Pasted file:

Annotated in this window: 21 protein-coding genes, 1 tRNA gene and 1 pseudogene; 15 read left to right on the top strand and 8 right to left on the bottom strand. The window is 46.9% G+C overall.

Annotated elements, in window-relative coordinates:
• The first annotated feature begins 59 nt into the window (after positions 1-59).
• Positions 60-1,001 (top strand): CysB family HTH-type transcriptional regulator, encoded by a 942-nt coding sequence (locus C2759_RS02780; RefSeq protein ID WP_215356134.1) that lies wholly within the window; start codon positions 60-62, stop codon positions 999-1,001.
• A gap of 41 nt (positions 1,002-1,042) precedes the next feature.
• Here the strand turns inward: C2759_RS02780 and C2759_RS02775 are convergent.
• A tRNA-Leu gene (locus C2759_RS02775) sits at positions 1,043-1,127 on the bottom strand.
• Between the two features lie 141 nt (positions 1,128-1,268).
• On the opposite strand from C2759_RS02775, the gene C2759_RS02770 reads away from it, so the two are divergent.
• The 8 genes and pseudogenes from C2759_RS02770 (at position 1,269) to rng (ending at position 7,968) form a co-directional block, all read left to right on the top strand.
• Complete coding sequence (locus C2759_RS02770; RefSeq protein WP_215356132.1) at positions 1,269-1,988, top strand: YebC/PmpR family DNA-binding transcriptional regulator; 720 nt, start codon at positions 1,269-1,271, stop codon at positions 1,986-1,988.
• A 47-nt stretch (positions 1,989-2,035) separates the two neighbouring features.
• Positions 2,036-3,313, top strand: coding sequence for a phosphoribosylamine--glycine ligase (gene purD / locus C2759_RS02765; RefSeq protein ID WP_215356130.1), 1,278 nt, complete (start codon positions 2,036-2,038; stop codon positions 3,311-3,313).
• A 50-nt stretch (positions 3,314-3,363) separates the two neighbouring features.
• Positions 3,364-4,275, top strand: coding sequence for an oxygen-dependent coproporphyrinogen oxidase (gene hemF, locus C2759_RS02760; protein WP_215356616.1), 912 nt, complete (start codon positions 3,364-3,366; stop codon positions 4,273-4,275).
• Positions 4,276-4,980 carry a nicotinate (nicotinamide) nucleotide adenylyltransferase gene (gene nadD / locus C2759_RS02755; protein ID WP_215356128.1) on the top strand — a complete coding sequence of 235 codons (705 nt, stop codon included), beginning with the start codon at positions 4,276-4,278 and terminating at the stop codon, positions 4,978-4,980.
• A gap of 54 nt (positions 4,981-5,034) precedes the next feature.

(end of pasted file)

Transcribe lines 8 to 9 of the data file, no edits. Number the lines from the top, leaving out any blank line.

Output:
• Between the two features lie 141 nt (positions 1,128-1,268).
• On the opposite strand from C2759_RS02775, the gene C2759_RS02770 reads away from it, so the two are divergent.